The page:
Lethbridge Herald, The (Newspaper) - November 9, 1972, Lethbridge, Alberta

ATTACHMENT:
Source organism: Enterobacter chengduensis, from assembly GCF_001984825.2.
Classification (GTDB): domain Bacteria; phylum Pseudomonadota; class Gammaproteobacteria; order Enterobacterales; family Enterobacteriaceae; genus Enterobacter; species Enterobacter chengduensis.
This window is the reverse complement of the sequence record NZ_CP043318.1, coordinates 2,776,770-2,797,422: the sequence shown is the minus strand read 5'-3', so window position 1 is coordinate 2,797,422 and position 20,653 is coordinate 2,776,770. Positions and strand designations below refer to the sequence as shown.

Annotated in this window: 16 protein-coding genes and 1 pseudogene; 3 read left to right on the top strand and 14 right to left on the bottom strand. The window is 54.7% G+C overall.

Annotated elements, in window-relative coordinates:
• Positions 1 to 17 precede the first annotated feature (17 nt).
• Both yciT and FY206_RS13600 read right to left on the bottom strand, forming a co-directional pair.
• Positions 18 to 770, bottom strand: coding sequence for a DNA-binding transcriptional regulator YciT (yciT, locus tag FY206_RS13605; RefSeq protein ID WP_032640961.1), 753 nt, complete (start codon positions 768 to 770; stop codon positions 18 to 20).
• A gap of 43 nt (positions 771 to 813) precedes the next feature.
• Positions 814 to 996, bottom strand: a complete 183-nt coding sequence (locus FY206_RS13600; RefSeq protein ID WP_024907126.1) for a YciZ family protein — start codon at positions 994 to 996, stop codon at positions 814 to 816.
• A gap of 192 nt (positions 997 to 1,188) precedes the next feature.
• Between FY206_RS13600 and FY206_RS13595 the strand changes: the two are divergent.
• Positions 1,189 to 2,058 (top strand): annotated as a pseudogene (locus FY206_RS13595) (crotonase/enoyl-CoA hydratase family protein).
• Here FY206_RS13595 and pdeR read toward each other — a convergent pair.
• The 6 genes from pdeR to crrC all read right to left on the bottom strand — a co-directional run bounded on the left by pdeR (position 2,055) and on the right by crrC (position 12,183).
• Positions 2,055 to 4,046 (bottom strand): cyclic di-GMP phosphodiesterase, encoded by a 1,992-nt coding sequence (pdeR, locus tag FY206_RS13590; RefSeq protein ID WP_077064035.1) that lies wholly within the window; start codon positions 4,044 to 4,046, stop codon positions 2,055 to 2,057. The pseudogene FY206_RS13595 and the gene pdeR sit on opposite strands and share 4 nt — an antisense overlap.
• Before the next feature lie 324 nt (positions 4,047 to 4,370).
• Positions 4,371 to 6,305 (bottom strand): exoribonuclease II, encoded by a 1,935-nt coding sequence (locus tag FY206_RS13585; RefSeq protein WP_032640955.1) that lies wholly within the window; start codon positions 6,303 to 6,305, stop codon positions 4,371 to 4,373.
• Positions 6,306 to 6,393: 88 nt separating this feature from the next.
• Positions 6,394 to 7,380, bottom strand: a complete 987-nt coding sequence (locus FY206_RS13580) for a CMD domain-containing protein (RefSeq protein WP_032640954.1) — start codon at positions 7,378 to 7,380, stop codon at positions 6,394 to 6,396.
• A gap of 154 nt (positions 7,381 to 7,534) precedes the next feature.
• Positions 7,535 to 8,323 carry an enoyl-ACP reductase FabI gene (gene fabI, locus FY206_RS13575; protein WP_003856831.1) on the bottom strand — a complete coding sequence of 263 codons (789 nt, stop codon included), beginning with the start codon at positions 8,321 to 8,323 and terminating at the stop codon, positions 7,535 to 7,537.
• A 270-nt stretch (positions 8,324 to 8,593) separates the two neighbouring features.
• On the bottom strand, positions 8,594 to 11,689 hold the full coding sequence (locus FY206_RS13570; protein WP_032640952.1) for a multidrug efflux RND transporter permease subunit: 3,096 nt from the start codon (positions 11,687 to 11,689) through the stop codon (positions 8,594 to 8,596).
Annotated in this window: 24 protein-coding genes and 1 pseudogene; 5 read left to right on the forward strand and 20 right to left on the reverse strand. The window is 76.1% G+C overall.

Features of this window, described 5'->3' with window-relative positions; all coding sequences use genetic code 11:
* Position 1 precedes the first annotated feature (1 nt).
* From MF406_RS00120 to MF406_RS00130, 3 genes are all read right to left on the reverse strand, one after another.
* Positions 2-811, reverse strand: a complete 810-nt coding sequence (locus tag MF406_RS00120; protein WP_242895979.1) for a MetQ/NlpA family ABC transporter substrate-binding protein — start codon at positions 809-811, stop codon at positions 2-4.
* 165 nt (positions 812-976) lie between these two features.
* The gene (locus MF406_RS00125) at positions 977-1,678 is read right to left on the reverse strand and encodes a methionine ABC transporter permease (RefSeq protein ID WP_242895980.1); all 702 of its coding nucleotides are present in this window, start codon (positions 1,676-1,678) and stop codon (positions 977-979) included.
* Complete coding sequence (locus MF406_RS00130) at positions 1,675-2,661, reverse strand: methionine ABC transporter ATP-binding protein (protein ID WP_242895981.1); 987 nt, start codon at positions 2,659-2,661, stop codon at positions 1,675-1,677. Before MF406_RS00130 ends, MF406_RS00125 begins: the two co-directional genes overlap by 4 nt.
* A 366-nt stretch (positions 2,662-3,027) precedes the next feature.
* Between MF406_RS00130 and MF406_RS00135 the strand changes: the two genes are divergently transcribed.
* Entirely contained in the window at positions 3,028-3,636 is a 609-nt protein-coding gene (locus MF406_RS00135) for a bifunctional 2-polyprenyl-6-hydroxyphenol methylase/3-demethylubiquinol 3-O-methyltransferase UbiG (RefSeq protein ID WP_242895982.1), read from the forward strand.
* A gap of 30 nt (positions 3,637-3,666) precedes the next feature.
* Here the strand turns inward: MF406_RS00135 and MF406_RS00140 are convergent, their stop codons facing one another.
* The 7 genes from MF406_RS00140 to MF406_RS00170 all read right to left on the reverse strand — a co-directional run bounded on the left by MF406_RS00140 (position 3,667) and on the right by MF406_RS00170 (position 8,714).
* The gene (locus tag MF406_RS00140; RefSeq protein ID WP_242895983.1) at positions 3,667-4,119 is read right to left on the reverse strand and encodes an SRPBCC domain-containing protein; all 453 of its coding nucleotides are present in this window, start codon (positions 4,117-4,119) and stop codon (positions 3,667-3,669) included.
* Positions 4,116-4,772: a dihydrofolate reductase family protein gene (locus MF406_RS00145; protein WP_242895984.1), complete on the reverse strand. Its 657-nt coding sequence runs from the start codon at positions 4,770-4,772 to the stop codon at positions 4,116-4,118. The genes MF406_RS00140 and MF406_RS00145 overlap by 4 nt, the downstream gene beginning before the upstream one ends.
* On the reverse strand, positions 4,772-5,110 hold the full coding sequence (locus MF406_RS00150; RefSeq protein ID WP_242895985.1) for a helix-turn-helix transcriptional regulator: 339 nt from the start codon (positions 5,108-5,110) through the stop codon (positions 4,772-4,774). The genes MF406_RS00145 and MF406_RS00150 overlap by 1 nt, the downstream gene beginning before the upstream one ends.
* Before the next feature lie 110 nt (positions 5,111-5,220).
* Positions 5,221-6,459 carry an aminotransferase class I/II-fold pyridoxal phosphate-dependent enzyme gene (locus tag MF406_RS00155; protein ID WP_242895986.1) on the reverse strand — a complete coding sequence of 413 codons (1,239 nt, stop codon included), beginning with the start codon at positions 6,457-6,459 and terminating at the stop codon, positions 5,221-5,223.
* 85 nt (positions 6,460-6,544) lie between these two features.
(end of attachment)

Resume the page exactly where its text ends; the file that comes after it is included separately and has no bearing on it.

i THE LETHBRIDGE HERALD Thursday, November 9, 1971 Parliament faces difficult decisions liy Bnicc Hutchison, special cnimiR'iiUlor Tor FP Publicaions A sales tax in Alberta? For years no session of Alberta's legislature has pas.-ied without an opposition question as to the govern- ment's intentions with regard to a provincial sales tax. Tins year when the inevitable question was put to Premier Lougheed he replied that the answer would have to await the tabling of the next budget, in Feb- ruaiy. That response scarcely foreshad- ows the institutions of a sales tax in Alberta but it certainly is much different from the regular "No" that for years has kept Alberta the only Canadian province without such a tax. Interest in a sale tax is natural enough. Regardless of the promises they snake modern governments seem incapable of preventing continual rises in spending, so they are always on the lookout for new sources of revenue. Being made up of individuals accountable to the vot- ers, it is natural for them to look closely at any form of taxation that voters elsewhere seem willing to put up with.. If governments must have more money, they have ittle choice about where to get it; they go to the tax- payers. They do have some choice, though, as to the group or groups of taxpayers that will be called upon to contribute. There is no such thing as a com- pletely fair tax. Quite apart from legal and economic anomalies, and the loopholes that zealous searching will inevitably uncover, people are different and have differing life- styles. As long as this is so always, one hopes no lax will af- fect all people in exactly the same way. Nevertheless, it is the duty of any government to be as fair as it can. i A sales tax is clearly not a fair tax, notwithstanding apparent accept- ance elsewhere (which one suspects may be as much resignation as "Unless it applied only to commodities anyone can do with- out, in which case'it is really a lux- ury lax, it will affect the cost of living. Even if minimized by exempt- ing certain necessities, this is bound to hit some people harder than it does others. A dollar means much more to someone living on a small fixed income a pensioner, for in- stance than it does to someone receiving a good salary. And incidentally, sales taxes are expensive to collect. Even though most governments make merchants their primary tax collectors, there is always a significant addition to the bureaucracy. Repeating that no tax can be truly fair to all, it is probable a tax re- laled to income is as fair as any; al least the government must es- tablish the amount of income receiv- ed before it calculates the tax to be levied. So, if a government is in extremis, it should consider adding a point or a fraction of a point to the income tax il already collecls, rather Ihan inslituting a new tax which, besides requiring a new apparatus lo collect, is demonstrahly less fair. Terrorist 'diplomacy' Immediately prior to the Lufthansa hijacking resulting in the release of three Black September terrorists im- plicated in the Olympic massacre, a .peculiar event occurred in Amster- dam's Schiphol airport. The luggage of a young Palestinian transit passenger, Ribbi Khalum, tra- velling on an Algerian diplomatic passport, was checked, because one of his suitcases was unusually heavy. The case contained letter bombs, ex- plosives, ammunition and a variety of other lerrorisl paraphernalia. Kha- lum was taken to the police station; the government was informed. After a short period, he was released, and allowed to continue to his destina- tion somewhere in South America. Authorities produced the statement that they did not detain Khalum be- cause police "were not convinced that he knew what was in the case." There is a strong suspicion that the Dutch government was afraid that if Khalum were placed under ar- rest, there would be a further out- break of terrorist bombings which have plagued Holland during the last few months. So they let a key man go, and in so doing gave the govern- ment an international black eye. The case has aroused the fury of Israel in particular, and the Israelis are already angry with the Dutch be- cause of the suggestion that they might soon release the last three Nazi prisoners now held in Dutch jails. When international black eyes are being handed out, however, double shiners should go to Algeria, a coun- try which not only provides a haven for malcontents and hijackers, but allows those involved in terrorist ac- tivities to use diplomatic immunity for their dirty games. When is the UN going to lake ac- tion against a member nation which so blatantly flouts all the rules of in- ternational fair play? One parent's view By Georgean Harper I am so tired of one or a group of In- dividuals telling me, thai as a parent I should show my interest in my child's education by "showing concern, being ac- tive, and-or presenting briefs or the Inference being, that, the absence of these shows my complete lack of concern. This is just iiot true. I am extremely interested whichever way you may evaluate this in the welfare and out- come of my child in school. However, I feel Uiat most presentations and-or actions are really quite futile. For almost three years I frantically struggled along with a group of about 15 interested and dedicated parents, teachers and resource people over an idea for sex education in the junior high school. Final- ly, a motion was passed at a representa- tive school-parent meeting, that three short films, which were previewed prior to this meeting and agreed upon unanimously as to their quality, would be shown out of school time, optionally, with parental per- mission, to any student wishing lo see them. Alas'. I never (lid timl out if the .10 minutes of films were shown, as by that lime my child had passed into high school. I was most fortunate, as a parent rep- resentative, in spending a whole day at a work conference on curriculum find educa- tional ideas presented hy a senior official in the field. The theory of the "child pro- gressing at his own rale" sounded most interesting. However, after unsuccessfully trying In open question lime, I managed in fcmvale conversation, lo pel an answer lo my question of what would bo Hie slu- dent-toacher ratio in relation to this theory when used in the school. The educationalist felt lhat the student-teacher ratio of 7-1 wns the maximum for optimum child re- sponse and effectiveness. There ore somo .school classes In tathhriclgc conlaininfi up to 111 students each trying to progress at his own ralo in some, if not nil, suhjcct-s. It is obvious where that leaves the teacher, yet these theories continue to be tried under such hopeless, real situations. As a parent, what can I do about it? When my first child entered school I looked fonvard to the home and school meetings as a light to guide me during a time of need. During my first few meet- ings, the main concern was the low mem- bership of the organization, with discussion centering around how to improve this plight. Simply to go lo a meeting lo be counted is not good enough. With a total of 27 cumulative years of having children in school (this year involv- ing 4 different schools) and, hopefully, 21 cumulative years to go, I do not want lo again "tour the facilities." I want to know what my child is doing in school, and how she is doing it. I want lo know what my children are learning and how they compare with the rest of the class. As, contrary to some views, mv child will eventually have to go out into the world of others and be compared! Believe me, I am not trying lo condemn any person or group suggested here. Wo arc all trying sincerely lo find our way. It is the sense of direction in many cases that is wrong. Instead of again putting the onus on the "lethargic may I make this suggcslion to the professionals and laymen who have something to offer education: Please discuss and arrive al some concrete poinls of exactly what can be changed and liow, and then let us, Ihc parents, know nboul it. To merely suggest thai we go the school lo help out and thereby learn what's going on, is no solu- tion, as well as being impractical for some. Whnl's (he point of discussing innovations If they are going to be implemented any- way? Witli proper guidance on issues thai, cnn bo modified, pchaps Ihen, Hie people l.'i- inrnlini; about parents will begin lo we arc nol so disinterested aflcr all. Looking back, if we must, at lire confused spectacle of the recent election, it is ob- vious at least that Canadians no longer have much confidence in any of their political parlies. Looking fonvard, we can see the reason clearly enough the parties do not know how lo go about solving our basic prob- lems. While the same is equally true of parties in all democra- tic states, and of dictatorships in the other kind, Uiis is cold comfort for us who will suffer months of political chaos and paralysis, at the very moment when we desperately need bold action. Still, it will be wise to keep our seals in the Iheslre of the macabre and nol rush, scream- ing, to Ihc nearesl exit because there are really no exits. Be- sides, we have seen no more than the first act in an unfold- ing drama apparently written by a mad playwright. Sanity will return in subsequent acts to be written mainly, I sus- pect, by Robert Stanfield, whose pen moves slowly but surely. If the election decided no specific issue of importance, and merely Ihe membership an unworkable Parliament whose life in Hobbe's memor- able words, will be nasty, brutish and short, Lhe experience of October 30 should have taught us something beyond the poli- tical mathematics. To begin with, il laughl us, I believe, lhat government under any label will increasingly pen- etrate Ihe affairs of the individ- ual citizen. Such a notion may seem strange when a Conser- vative parly was the only real election winner, when a Lili- eral government was repudi- ated outside Quebec, when a socialist party won far less gains than it had reason to ex- pect (and proposes, like Ihe Ihree lailors of Tooley Street, to coerce the others in a bur- lesque of Never- theless, the penetration of gov- ernment, federal, provincial and municipal, continues by the evolving nature of modern so- ciety and by Ihe immediate plans, such as they are, of the two large parties. Already the Trudeau govern- ment has penetraled a long way. Now even that so-called Conservative, Mr. Stanfield, if he gels the chance, will use government to stimulale the economy, to broaden social wel- fare and to benefit the poor by inflationary tax reductions. If necessary, as I am sure it -will be necessary, he is prepared to impose direct controls over the resulting inflation. Call it what you may, denounce it as you please, disguise the bitter cake with any amount of sweet frost- ing, this is the power of gov- NDP will decide next election date By Maurice Western, Ottawa commentator for FP Publications OTTAWA The new House of Commons has been freely compared to those of the 1360s, in which no party possessed a majority. In fact, it bears a much closer resemblance to the House which met in October 1957. Real Caouetle may well have been the first polilician lo sense Ihe difference. In any case, its significance is now becoming generally clear and must greatly affect Ihe behavior ol the various groups in the next few months. What distinguished the Par- liaments returned in 1962, 1963 and 1965 was the dissipation of power. This went so far that even the balance was shared by two.groups or three; the New Democrats, Social Credit and the Ralliement des Creditistes. A quite different situation had existed in 1957, and earlier in 1925, when the life of a minor- ity government depended upon the support of a single, inde- pendent group; in the one case, the CCF, in the other, the Pro- gressives. This characlerislic of Parlia- ments from 1962 to 1968 had two practical consequences. In Letter to the editor Ihe first place, it gave minority governments some freedom of manoeuvre; this is perhaps the reason why they lasted long enough to convince many people that a House of minor- ities need not mean instability of government. Secondly, the minority groups themselves enjoyed a sense of security. Each had opportun- ities to back its principles by voting against the govern- serene confidence -that its rival would find reasons for supporting the ministers; Urns avoiding the nasty business of dissolution and a new election. The situation is now radically different. While Mr. Lewis has fallen far short of Ihe "im- mense" gains he foresaw .at one hopeful momenl of hia campaign, he has achieved a goal that eluded Tommy Douglas. The NDP has seats enough lo hold the balance of power. It requires no help from Social Credit and cannot be frustrated by Social Credit as it votes this way or that way to make or break governments. Mr. Caouette is sidelined by simple arithmetic; his 14 seats are insufficient to give Ihe Lib- erals a majority and they are Favors capital punishment I would like lo commend Weekend Magazine for extend- ing to Canadians the opportun- ity through surveys to become involved in some of the vital is- sues of current interest such as Canada Russia hockey scries and most recently, capital pun- ishment. Are we for or against capital punishment? This question will come up for debate in Ottawa soon. What arc we the people doing il? Will we let Ihe members of Parliament express their personal views or are ivo lo assist them by making known our views on Ibis vital subject? I believe it is our duly [o let our clcclcd members know how wn feel alxml Important issues. We miisl lend our strength, sup- port nnd give guidance (o our Ml' in the mnllcr of capital punishment. The Lord issued this com- mandment (o Israel, "Thou shi.ll not kill" nnd coupled willi thai lie said, "Whoso .shcddoth man's blood, by mim shnll his blood nnd Ibis has never, by divine decree been revoked. It is the duty of the civil courts to see that the death sentence is carried out. Unfortunately, our courts seem lo have lost their punch. Something vary vilal is lacking when we consider the Laporle murder and the treatment ac- corded the men brought lo trial. believe in freedom of speech, but no one should be purmilled to mock OUT system of juslice. In the case of mur- der, Ihc victim's slalion in life should make no difference whc- Iher or nol UK: death penally is applied. In short, when a mur- der is commitlcd, a life is laken and (he person who commitlcd Ihe act must, by divine decree, give up his own life. us gel our Inw en- fnrcemcnt officers; contrfcl our momljcr of Parliament; vole In Weekend's survey; give expres- sion to our views; and ensure Mini Ihc dcalh penally which Is n divinu law, is rc-inslalrd! .1. M. UEGEIUl C'oulU. also insufficient to give the Conservatives a majority. But effective power, in this case, may not be an unmixed blessing. Mr. Lewis has also won Ihe spotlight; the difficulty is lhat there can be no escape from it. For a variety of reasons the Conservalives and New Demo- crats were commonly allies in the last Parliament. Both faced an apparently powerful govern- ment. Both resented Mr. Trudeau's attitude towards Ihe House. Both, in considerable degree, Opposition parlies tend to govern- ment policies, sensing areas of vulnerability and attacking ac- cordingly. The quarrel with tho Trudeau Government over- shadowed everything else and in pressing this they gained tactically by combining their debating skills. There was this differcnce. The NDP had little patience with the measured dissents of Robert Stanfield. They differed with tho governing Liberals more sharply, and often moro bitterly, than did the Con- servatives. David Lewis was particularly harsh in his denun- ciations of Ihc prime minister r.ni the government. If Mr. Slanfield was under- estimated by the Liberals, il is now apparent thai the New Democrats, dazzled by Iheir provincial viclories in western Canada, made even larger er- rors of judgment. As they had expected, seals fell away from Ihc Liberals, but it wns the Conservatives who made the most striking and disconcerting gains. The objective of Ihc Con- servatives in Ihc new Parlia- ment is clear. They wish lo (le- feal the government, as soon as possible and lo bring on new elections. It is by no means obvious that Mr. Lewis shares Ibis en- Ihiisinsm. He can scarcely have forgotten the collapse of Ihe CCF in MWiH. As Ilic has praised minority unvmimcnl, he may now tcel thai his host course is to .su.slain Mr. Trudcau, while insisling on measures having some resem- blance !o Ihc New ncmocnilie election program. Hut be may be in danger if an impression develops thai the NDP is acting out of fear; hence presumably his references nt Ihe weekend convention of Ihc Ontario Fed- eration (if Labor lo "a cnm- palgn Hint will come .shorllv" and lint even more .surprising suggestion of Cliff Kcolton, fed- eral secrclnry of the party, Hint the next election is "just a breath away." If so, it must be an election by NDP choice. Mr. Lewis, in the role of the big, bad wolf, will have no competition; cer- tainly not from Mr. Caouette who may be reasonable or un- reasonable but it is plainly in no position to blow Ihe House down. Meanwhile the New Demo- crats and Conservalives have begun an exchange of in- civililics which clearly fore- shadows their altered relation- ship. To achieve his purpose Mr. Stanfield must force the NDP to vote in divisions as an Opposition party. He has at his disposal a great many weap- ons; most of them fashioned by the NDP. They are to be found in Ihe record of NDP com- mentaries on the Ttudeau gov- ernment In the last Parlia- ment; in Uie principles es- poused by NDP members and their votes as set out in the pages of Hansard. In brief, the Conservalives through their motions are now in a position lo cause the NDP great embarrassment and they have an incentive lo do so. There is no question at all lhat Mr. Lewis holds the balance of power in a house of minorities; the trouble is that the apple of his desire may well be a poi- soned apple. With Mr. Caouetle in no posilion lo share the re- sponsibility, Mr. Lewis has not even the choice; to bite or not lo there are lo be mass abstentions on division, which would not be likely to impress the watching voters. One thing is certain. The al- liances of the last Parliament arc now out of the question. Everything suggests that, from Ihe outset, the Conservalives and New Democrats will bo manoeuvring against each other, with tho other parlies lensc observers, alert for any move thai might force Mr. Lewis lo use Ihc lelhnl power of which he is now the solo proprietor. eminent, nut of the individual. And it is growing. If we are lo have more gov- ernmenl, openly or in disguise, il is clear also, I submit, that we are lo have more national- ism constructive, generous and worthy ol a great people or destructive, mean and self- defeating. In any case, the im- pulse called Canadian identity, for lack of a belter name, was perhaps the one coherent theme running through the election and all parties in varying de- grees, though no politician could translate it into specific, understandable policies. However it may be translated in the Mure, Canadian national- ism cannot long remain a gesture because it will quickly encounter, in explicit form, the nationalism of the world's most powerful, and resource-hungry, nation next door. The relations between Canada and the United States, delib- erately blurred and postponed in the election, must increasing- ly trouble any Canadian govern- ment from now on. Lester Pear- son's original prophecy lhat these relations could no longer he considered easy and auto- matic, as in the good old days, is finding full confirmation to- day. As he could not. foresee some ten years ago, our nationalism must also encounter a newly prosperous and powerful Eur- ope, a Britain about lo enler it, a quarrelling Commonwealth of very dubious prospects, a rich Canada uniquely lacking a mass domestic market and, in short, a basically altered ex- ternal situation. More than ever before we Canadians are now on our own. A third point, sedulously ob- Bcured in the election, is that our economic problems will not yield quickly if they yield at all, to Keynes' fool-proof solu- tions (or to Mr. Unemployment, for example. Is so deeply and organically In- stalled in our exploding labor force, in the reluctance of idle workers to move where joha are open, in the changing atti- tudes of the young to work and live generally, in the automa- tion of industry and in the peo- ple's impossible demands on any productive system that the old remedies must be Inade- quate. Even if the Keyneslan pump were used lo distend the money supply until the Bank of Can- ada burst like an over-strained balloon, still this easy, familiar solution wouldn't work In our Canadian circumstances. And the ensuing debacle would make our present wild Inflation look like perfect price stabili- ty. For neither unemployment nor inflation have the govern- ment and opposition parties any real cure, only placebos and promises, because the interlock- ed paradox is far more com- plicated and intractable than they yet understand, or at any rate, admit. They should rot be blamed for failing to understand it when the thing is so new, EO unex- pected, 50 much a part of the world wide social revolution and, in a nation as naturally rich as Canada, so baffling and infuriating. But all the parties can be blamed for pretending that they understand and can masler it. Thus for reasons grossly ab- breviated and incomplete here, (and wrillen before the immed- iate Ottawa situation has be- gun to clarify) Canada faces, during the next few years, per- haps the most difficult decisions in its entire history. They will face it no matter what happens In the new, stillborn Parliament of paralysis. Beside them even wars, though terrible, were simple and easily understood since ev- eryone agreed on a single Joint purpose. When there is little agreement nboul anything, and unanimous dissatisfaction aboul everything, we should prepare ourselves for n rough road, as yet unsurveycd and unseen. Above all, we should realize that we must live for a long lime willi many of our current, unsolved problems, and various new ones ns well; that our un- rcalislic cxpcclations and econo- mic fanlasies must yield to Ihe actual facls and limits of our Canadian life. 0" n fragile parliament ary parachute we are at last des- cending from Ihe pink pre-elec- tion clouds lo an unknown Icr- rain lillcrcd will] broken heads and polilical corpses. The elec- tion didn't help much to en- lighten us, or cushion our fall, bill in due course events will. The Letlibridge Herald 604 7lh SI. S., Lclhbndgo, Albcrla LETHBRIDGE HERALD TO. LTD., Proprietors nnd Publisher! Published IMS 1054, by Hon. w. A. BUCHANAN Second Class Mall Roolslrallon No. ml! Member of Tho Canadian Preii anrl Ihc Cnnadlnn Dally Newspaotr Publishers' Association and the Audi) Qurcnu al Circulation! CLEO W. MOWERS, Editor nna Piilill'.htr THOMAS H. ADAMS, General Mnnnocr DON PILI-ING Mnnanlnfl Editor ROY F NVIl.ES Advertising. Manager Wll.l 1AM MAY Tclilor DOUGLAb li. WALKER Kdlloitni Editor "THE HERAID SERVES THE SOUTH"